"What did you do this weekend?" I ask my Monday morning elective, English class. Nothing much. Study. Sleep. I hear answers from the more daring students. Mariko and Yumi rest their chins in their hands. They offer me blank stares when I ask them directly what they did this weekend.
"Just hung out."
Mariko looks at Yumi and then they both look back at me and shrug their shoulders. I let it go.
For the day's lesson, I hand out a story by Joyce Carol Oates, Where are You Going Where Have You Been? Most American girls read it in high school or in their freshmen year of college. It is a story much like Yumi and Mariko's. The main character is a 15-year-old, boy-crazy, innocent girl named Connie. She is attracted to a boy named Alfredo in a parking lot, and meets him. Later he comes to her home. He kidnaps her, rapes her and no doubt kills her. It is a harsh story of miscalculation. A brutal vignette of how girls don't think strange men can be dangerous. Every student I have taught, since I have been a teacher, has read this story.
"Read this story to yourself," I tell the class. "Mark the words you don't know and look them up in the dictionary." It is a boring exercise but I hear no moans. Students get out their pink highlighters and notebooks. They begin to read. The room is silent; I can hear the class down the hall calling out mathematical equations. I sit and watch the faces of my students as they struggle over the words. I wonder how much they retain and if they feel at all for the characters. Before the bell rings I tell them to write in their journals. Write about what you think of the story, I tell them as they file out of the room. Yumi and Mariko are the last ones to go.
"What did you think?"
"Poor Connie, ne. I thought Alfredo was bad from the start," Yumi says.
"So dumb, ne. Many girls like that in America, Jennifer-sensei?" Mariko asks.
"Yeah," I say, "too many Connies in the world. So sad, so much wasted, ne."
Jennifer Liddy is a freelance writer and an employee of the Japanese Ministry of Education
Source: freezerbox.com 14 March 2002 society section ©1998-2002 Infocrat Systems; all rights reserved
Please note - I did not make the following title up...
Pervert Pays for Patronising Prepubescent Prostitutes
Kochi - A pædophile has been jailed for 30 months for using the services of two prepubescent prostitutes, a Kochi court has ruled. Keigo Matsushima, 26, has admitted before the Kochi District Court that he paid ¥10,000 to an 11-year-old girl to have sex with her on 20 April this year, then repeated the act on her 12-year-old friend the following day.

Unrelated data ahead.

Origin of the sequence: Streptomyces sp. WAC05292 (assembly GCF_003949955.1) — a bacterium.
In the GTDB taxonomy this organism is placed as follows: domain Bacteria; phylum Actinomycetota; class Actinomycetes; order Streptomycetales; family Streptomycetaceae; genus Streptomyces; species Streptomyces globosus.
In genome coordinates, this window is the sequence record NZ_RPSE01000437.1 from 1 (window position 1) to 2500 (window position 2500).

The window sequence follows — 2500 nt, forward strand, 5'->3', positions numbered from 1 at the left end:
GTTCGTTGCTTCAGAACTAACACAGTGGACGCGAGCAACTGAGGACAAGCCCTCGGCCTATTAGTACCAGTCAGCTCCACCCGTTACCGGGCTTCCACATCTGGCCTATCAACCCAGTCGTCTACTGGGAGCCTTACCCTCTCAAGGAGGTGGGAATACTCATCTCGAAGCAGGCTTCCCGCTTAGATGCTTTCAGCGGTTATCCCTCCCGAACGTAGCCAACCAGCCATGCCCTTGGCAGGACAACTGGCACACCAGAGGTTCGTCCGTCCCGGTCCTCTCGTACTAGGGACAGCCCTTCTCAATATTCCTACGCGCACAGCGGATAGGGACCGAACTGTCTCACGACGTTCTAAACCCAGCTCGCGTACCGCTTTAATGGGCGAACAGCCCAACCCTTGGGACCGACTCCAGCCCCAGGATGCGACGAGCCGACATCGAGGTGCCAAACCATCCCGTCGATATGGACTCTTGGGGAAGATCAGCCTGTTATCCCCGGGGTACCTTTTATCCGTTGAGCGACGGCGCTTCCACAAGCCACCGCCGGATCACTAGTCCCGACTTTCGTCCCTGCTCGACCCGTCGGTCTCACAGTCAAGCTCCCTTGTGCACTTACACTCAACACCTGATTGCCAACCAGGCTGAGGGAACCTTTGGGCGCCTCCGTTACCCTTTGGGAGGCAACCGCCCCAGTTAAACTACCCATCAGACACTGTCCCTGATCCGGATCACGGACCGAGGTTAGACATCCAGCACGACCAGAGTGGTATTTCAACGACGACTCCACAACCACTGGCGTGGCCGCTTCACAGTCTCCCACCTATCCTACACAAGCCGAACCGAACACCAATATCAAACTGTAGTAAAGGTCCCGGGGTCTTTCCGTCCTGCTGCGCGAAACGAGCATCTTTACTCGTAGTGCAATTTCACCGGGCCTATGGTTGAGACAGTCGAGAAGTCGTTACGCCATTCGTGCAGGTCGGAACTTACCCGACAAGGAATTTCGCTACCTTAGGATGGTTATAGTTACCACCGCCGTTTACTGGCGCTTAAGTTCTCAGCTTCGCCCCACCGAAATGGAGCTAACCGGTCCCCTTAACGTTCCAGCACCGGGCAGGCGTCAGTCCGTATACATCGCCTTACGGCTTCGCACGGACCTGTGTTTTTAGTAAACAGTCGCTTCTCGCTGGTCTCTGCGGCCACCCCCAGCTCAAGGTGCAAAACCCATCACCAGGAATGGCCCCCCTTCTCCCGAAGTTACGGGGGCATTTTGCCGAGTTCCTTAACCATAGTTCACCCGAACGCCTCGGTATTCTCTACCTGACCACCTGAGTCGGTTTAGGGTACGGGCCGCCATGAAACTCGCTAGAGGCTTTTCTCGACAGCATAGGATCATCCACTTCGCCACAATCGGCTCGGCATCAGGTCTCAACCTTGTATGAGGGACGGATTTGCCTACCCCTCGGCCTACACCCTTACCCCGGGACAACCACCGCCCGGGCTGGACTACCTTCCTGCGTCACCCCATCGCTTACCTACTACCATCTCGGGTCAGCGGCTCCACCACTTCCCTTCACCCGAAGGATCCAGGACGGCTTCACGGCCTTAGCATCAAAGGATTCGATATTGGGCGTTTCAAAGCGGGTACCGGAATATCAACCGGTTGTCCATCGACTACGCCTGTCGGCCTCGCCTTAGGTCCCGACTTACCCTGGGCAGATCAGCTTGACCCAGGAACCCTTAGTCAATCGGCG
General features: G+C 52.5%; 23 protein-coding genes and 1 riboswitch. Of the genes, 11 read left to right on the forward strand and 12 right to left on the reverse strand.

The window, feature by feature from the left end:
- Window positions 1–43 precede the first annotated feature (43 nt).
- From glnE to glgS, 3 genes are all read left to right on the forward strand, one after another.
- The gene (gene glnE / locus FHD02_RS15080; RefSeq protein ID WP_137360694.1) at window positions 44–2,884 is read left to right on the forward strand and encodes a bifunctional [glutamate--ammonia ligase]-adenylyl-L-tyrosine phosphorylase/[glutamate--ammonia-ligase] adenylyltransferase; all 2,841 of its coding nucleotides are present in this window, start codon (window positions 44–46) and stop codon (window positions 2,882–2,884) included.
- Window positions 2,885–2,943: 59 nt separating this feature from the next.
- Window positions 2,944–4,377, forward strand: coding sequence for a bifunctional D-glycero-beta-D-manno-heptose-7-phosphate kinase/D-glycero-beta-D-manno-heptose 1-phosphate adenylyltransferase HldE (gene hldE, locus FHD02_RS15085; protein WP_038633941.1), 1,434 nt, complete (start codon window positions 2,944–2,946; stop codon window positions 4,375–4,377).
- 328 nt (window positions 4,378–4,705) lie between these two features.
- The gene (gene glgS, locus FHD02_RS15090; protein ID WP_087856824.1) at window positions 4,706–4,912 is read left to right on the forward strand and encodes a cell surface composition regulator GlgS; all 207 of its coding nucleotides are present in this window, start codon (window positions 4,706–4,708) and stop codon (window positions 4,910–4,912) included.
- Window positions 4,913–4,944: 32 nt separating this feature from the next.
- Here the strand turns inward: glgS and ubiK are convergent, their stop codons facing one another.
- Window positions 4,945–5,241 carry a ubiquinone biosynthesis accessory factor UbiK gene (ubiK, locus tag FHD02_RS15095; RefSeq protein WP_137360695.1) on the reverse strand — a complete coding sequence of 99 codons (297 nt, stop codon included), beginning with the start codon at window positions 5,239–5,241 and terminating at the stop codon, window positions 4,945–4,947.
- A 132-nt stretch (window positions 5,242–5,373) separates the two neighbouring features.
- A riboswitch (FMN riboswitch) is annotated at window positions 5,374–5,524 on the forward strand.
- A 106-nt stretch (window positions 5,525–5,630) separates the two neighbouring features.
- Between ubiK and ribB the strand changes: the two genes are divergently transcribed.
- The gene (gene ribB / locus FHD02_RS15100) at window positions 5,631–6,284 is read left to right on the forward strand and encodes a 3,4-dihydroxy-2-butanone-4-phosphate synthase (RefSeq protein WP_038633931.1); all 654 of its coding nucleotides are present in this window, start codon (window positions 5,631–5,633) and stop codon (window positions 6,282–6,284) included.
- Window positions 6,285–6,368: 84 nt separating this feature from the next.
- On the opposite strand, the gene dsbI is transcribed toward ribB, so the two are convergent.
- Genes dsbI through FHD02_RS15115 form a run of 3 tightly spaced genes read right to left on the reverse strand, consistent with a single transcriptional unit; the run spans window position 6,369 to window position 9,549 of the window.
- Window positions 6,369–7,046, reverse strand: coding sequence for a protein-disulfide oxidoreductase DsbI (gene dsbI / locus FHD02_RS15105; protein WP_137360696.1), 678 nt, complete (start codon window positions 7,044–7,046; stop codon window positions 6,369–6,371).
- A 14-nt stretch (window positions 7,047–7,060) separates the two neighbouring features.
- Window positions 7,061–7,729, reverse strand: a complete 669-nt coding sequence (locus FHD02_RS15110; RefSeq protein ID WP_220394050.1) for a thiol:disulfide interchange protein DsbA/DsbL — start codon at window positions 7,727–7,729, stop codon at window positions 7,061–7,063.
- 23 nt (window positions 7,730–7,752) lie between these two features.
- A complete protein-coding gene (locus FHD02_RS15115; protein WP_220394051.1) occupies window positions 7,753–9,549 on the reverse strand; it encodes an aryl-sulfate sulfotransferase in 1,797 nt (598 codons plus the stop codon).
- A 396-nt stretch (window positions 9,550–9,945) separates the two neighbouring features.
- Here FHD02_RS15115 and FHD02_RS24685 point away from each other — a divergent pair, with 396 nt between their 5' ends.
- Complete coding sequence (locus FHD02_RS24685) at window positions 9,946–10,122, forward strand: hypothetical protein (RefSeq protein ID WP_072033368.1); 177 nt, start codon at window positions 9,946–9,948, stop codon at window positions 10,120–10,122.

"Underage prostitution is a big social problem. Moreover, the harm his actions have brought upon the young girls is enormous," presiding judge Tetsuo Sano said in handing down the sentence on Wednesday. Matsushima, of Kochi, followed the fate of a fellow local pædophile who separately used the services of the same girls some days later. In August, 33-year-old Koji Takimoto was imprisoned for four years for having sex with the 12-year-old elementary school pupil on 26 April, then with the 11-year-old girl two days later. He paid the girls ¥30,000 and ¥20,000, respectively.
Takimoto was hit with a harsher sentence after admitting that he had habitually hired prostitutes since around 1996 and often videotaped himself having sex sessions with them. Takimoto and Matsushima, who are unacquainted, picked up the girls through a telephone matchmaking service.
Source: Mainichi Shimbun 26 September 2002
Slanted Sex Culture Stoking Deviant Desire in Schoolgirls
Mamoru Fukutomi, professor at Tokyo Gakugei University, attributes problems involving teen-age prostitution through Internet dating sites to men's distorted awareness of sexuality and a lack of appropriate sexual education. "As a rapidly growing number of people have portable phones, internet dating sites are replacing telephone dating clubs and telephone message services as hotbeds for teen-age prostitution. However, teen-age prostitution is based on the same problem. The problem is that young girls are victimised by men," Fukutomi, 59, said.
"Many teen-age girls involved in prostitution have family problems. They tend to be unable to exercise self-restraint, act impulsively and feel lonely. Many of them either have few chances to talk with their parents or are overprotected by their parents. The looser their relations with their parents, the less reluctant they are to prostitute themselves. However, they are victims in a way and men who buy them are to blame."
He pointed out that Japan's sex culture is peculiar, noting that people are constantly exposed to sex through such media as advertising posters hung in trains, newspapers and magazines. "When I studied American pornographic magazines, I had difficulties gathering samples. To prevent children from seeing them they aren't sold at regular outlets. It's absurd that such magazines can be easily bought at convenience stores in Japan.
Fukutomi added that men's views on sexuality have been generally distorted by massive amounts of misinformation provided by the media. "As far as sex is concerned, many Japanese men firmly believe 'the younger their partners are, the better.' This is because they have been influenced by the media. However, sexual feeling depends on something mental," he said.
"Graphic magazine pages carry photos of tv personalities with large breasts, which gives men the impression that large breasts are attractive. And girls have also accepted such ideas."